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Ruling Threatens Reforms


Amanda Falcone

February 23, 2010

A federal appeals court ruling could send the state scrambling for a quick fix if the legislature fails to make Connecticut's campaign finance reform law constitutional now, lawmakers were warned Monday.

Supporters at a public hearing stood behind the citizens election program, urging legislators to shore up the reforms passed in 2005.

Opponents, however, are saying that the law never should have been passed in the first place. The state should not spend nearly $43 million on political campaigns, especially when it is facing a budget deficit, they say.

Gov. M. Jodi Rell cites campaign finance reform as one of her greatest accomplishments as governor. Advocates call Connecticut's reform law the most strict and sweeping in the country. It is now in jeopardy.

Last fall, a judge for the U.S. 2nd Circuit Court of Appeals ruled that the law's voluntary public financing provision would put minor-party candidates at an unconstitutional disadvantage against better-financed major-party candidates. The state appealed the decision.

There is a need to modify the law soon - before the appeals court rules, because the state will only have seven days to act once a decision is made, said Beth Rotman, director of the citizens' election program. After the weeklong window, she said, political candidates would be subject to old campaign finance laws.

Prior to 2005, candidates were allowed to collect money from lobbyists, special-interest groups and state contractors. They no longer can.

"The most dangerous thing this body can do is sit and wait," Rotman said. She testified at Monday's six-hour hearing in support of two bills, which she says will make Connecticut's campaign finance law constitutional.

The governor's proposal would change the amount of money a candidate receives through the citizens' election program and eliminate the requirements minor-party and petitioning candidates have to meet to qualify for grants. The changes would apply to those running in state races in 2014.

The second bill - a government administration and elections committee proposal - would also change the amount of money received through the program. However, it would not eliminate qualification requirements for minor-party and petitioning candidates. Instead, it would lower the thresholds.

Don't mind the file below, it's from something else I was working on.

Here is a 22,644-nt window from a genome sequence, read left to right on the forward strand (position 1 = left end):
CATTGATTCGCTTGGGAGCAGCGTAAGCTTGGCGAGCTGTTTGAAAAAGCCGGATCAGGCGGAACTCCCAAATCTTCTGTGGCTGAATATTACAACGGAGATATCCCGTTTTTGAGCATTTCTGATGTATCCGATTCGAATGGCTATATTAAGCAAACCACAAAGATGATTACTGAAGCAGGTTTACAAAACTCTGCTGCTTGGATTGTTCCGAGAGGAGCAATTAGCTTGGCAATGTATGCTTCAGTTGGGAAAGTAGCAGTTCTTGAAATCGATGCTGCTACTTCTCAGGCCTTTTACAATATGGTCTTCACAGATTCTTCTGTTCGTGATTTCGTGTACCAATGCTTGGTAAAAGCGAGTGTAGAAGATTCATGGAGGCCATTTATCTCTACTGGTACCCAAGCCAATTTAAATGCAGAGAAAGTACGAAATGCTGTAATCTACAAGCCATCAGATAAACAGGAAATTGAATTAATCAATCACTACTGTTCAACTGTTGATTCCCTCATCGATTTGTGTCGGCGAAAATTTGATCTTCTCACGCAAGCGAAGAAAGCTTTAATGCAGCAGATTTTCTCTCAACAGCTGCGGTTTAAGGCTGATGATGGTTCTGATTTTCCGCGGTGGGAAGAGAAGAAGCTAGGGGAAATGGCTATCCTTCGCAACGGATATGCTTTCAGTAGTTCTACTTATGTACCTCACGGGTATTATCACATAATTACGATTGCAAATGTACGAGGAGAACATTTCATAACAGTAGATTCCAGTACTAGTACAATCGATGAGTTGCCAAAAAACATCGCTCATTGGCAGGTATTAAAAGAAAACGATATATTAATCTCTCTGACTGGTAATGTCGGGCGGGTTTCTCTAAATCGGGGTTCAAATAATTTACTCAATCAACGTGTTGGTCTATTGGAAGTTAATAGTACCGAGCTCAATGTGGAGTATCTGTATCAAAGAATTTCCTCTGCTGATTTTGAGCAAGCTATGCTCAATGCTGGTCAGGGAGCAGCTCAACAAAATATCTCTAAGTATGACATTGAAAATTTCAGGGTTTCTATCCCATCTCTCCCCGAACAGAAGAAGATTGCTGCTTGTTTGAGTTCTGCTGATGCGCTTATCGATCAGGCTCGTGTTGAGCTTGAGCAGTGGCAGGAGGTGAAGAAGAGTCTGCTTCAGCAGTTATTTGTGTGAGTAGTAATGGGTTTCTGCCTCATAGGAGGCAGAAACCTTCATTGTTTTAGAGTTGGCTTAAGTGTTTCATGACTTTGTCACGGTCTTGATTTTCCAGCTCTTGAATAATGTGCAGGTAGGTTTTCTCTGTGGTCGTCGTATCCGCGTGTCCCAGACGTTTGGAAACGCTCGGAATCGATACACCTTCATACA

The amount of money minor-party and petitioning candidates currently receive from the citizens' election program depends on the number of petition signatures, or the party's success in the last election. For example, if a candidate collects signatures equal to 10 percent of the total votes cast in the last election, they get one-third the total grant awarded to a major-party candidate. Fifteen percent gets a candidate two-thirds the total grant, and a total grant is awarded to a candidate who hits 20 percent. The committee bill would make the thresholds 3 percent, 4 percent and 5 percent.

The bill would prohibit participants in the election fund from accepting independent expenditures from third parties like unions. To keep races competitive, the committee bill would allow candidates who anticipate a high-spending race against someone who is not receiving public financing to raise additional money.

Christine Horrigan, government director for the Connecticut League of Women Voters, spoke favorably of the citizens' election program and said residents support public financing.

State Republican Party Chairman Chris Healy, opposed the bills. Healy said the program uses tax dollars to promote personal agendas and violates the right to free speech.

Andrew Schneider, executive director of the American Civil Liberties Union of Connecticut, said both bills make great strides but still fall short. Schneider said he remained concerned that lobbyists and contractors could face prison time for contributing to campaigns. "Campaign finance reform does not have to be at odds with the First Amendment," he said.

Reprinted with permission of the Hartford Courant. To view other stories on this topic, search the Hartford Courant Archives at http://www.courant.com/archives.
| Last update: September 25, 2012 |
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